In his commentary about the large drawing installation by Sandra Cinto shown at Museu de Arte Moderna Aloísio Magalhães, in Recife (2003), Moacir dos Anjos pointed out yet another fundamental aspect of the artist's oeuvre: its attempt to reverse time and retain that which, in an ordinary life course, either ends or is lost. The inclusion of music scores (the place for time notations) in the installation further enhanced the observer's impression of watching time go by, despite the apparent stillness of the scene. Comparable, in this sense, to the enchanted mountains of Alberto da Veiga Guignard, Sandra Cinto's landscapes remained motionless and yet pulsating before the spectator. Islands and rocks suddenly outcropping from nowhere, spanned by decayed bridges and fragile rope ladders, frequently attended the nocturnes of Noites de esperança [Nights of hope] and the metaphysical landscapes of A travessia difícil [The difficult journey], the two series of works that preceded the sea series. It would seem that, suspended as they were over ravines and fathomless abysses, these bridges and ladders led nowhere; that their visible fragility excluded the possibility of their being used, and that the precariousness of the only escape route on sight would have as only objective to contribute to the spectator's despair. Notwithstanding, they were bridges and ladders; at times, candelabra and lamps (as if to illuminate the night and the journey) and, rarely, towers and trees from the top of which one could spot a place -- probably a distant and cold, and even steep and rocky place as most islands, but yet a place. Thus, this entanglement of roads represented the possibility of envisaging both a path and the pale and labile sign of the presence of a community: after all, a bridge is a result of human action. Perhaps this is too optimistic a reading, but the advent of the sea suggests a less dramatic retrospective interpretation of Cinto's earlier series, as if they were a dress rehearsal of the getting lost act, and an attempt to extend time to postpone the ineluctable moment of departure.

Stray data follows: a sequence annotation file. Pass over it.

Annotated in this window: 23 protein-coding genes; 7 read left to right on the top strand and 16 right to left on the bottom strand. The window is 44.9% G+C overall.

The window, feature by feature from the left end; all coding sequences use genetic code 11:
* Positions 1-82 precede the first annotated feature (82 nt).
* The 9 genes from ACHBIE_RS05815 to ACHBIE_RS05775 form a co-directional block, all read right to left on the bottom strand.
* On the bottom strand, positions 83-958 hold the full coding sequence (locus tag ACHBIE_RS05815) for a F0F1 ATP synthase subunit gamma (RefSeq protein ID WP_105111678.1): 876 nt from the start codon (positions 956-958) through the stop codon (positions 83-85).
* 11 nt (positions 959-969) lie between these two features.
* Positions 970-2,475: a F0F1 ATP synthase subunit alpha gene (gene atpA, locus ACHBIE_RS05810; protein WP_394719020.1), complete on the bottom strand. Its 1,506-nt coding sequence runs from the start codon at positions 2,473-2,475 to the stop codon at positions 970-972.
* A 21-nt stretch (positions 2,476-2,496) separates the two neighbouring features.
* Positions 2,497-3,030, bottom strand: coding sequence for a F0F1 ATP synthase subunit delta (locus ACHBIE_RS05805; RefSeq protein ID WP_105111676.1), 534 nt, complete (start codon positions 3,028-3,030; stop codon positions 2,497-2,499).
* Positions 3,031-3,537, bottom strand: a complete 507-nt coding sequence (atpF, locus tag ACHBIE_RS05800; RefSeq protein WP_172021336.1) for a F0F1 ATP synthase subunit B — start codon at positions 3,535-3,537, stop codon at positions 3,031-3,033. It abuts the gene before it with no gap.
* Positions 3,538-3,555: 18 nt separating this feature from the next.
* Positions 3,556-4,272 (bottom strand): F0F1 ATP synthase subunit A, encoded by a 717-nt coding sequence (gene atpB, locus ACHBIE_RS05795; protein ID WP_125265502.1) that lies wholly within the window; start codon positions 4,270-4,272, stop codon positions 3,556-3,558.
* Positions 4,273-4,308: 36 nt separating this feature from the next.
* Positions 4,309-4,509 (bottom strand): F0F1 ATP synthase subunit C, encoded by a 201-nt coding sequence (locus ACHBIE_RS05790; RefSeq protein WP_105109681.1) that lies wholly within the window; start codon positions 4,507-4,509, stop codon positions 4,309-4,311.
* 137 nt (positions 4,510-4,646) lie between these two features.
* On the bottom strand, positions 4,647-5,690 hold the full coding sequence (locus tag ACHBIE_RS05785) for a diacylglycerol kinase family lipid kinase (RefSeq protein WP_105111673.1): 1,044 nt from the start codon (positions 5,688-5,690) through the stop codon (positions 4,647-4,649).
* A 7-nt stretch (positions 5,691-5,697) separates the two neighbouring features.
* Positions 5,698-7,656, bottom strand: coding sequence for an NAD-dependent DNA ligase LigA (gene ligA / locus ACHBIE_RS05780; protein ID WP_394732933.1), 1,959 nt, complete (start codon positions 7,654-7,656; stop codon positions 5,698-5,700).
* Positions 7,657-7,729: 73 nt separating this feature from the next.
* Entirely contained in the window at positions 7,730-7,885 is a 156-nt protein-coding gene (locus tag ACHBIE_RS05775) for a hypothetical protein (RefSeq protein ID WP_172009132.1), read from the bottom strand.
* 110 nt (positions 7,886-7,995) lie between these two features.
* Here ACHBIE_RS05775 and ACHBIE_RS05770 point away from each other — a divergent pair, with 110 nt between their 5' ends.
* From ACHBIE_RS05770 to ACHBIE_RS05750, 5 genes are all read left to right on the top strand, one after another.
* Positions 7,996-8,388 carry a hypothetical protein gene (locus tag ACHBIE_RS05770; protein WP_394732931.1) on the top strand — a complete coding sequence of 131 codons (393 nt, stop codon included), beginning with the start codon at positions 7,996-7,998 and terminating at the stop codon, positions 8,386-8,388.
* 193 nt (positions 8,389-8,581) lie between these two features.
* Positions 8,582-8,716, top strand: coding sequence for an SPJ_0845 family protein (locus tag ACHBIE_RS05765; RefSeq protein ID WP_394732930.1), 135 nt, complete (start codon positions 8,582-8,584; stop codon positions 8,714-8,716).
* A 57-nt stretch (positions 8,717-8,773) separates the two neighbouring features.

In this sense, it should be noted how, in the early drawings executed during the year 2007, featuring the sea as absolute protagonist, the water surface was still compact, nearly solid, or it was fragmented, made up of sparse waves. It was, that is, a circumscribed sea, nearly a river, on which the artist could render her entire symbolical repertoire: bridges, rope ladders, candelabra... It was as if, in this way, Cinto were trying to linger on the land a bit longer, even after she had departed, like someone who tries to retain on the fingertips the warmth of the hand that is no longer held. However, soon and inevitably the sea stretches over the land in waves, relay waves that go on unfolding, even dry waves from other tides (...) as if it all were the sea. Except that, strictly speaking, here the sea, understood as a flat and continuous expanse of water, does not exist: it is the wave that gives birth to it, outlining it against the blue background of the wall or canvas. It is a sea all wave, so extremely and pristinely pure that it does not belong in this world, for sure: it belongs exclusively in the realm of poetry, just as João Cabral de Melo Neto's knife all blade.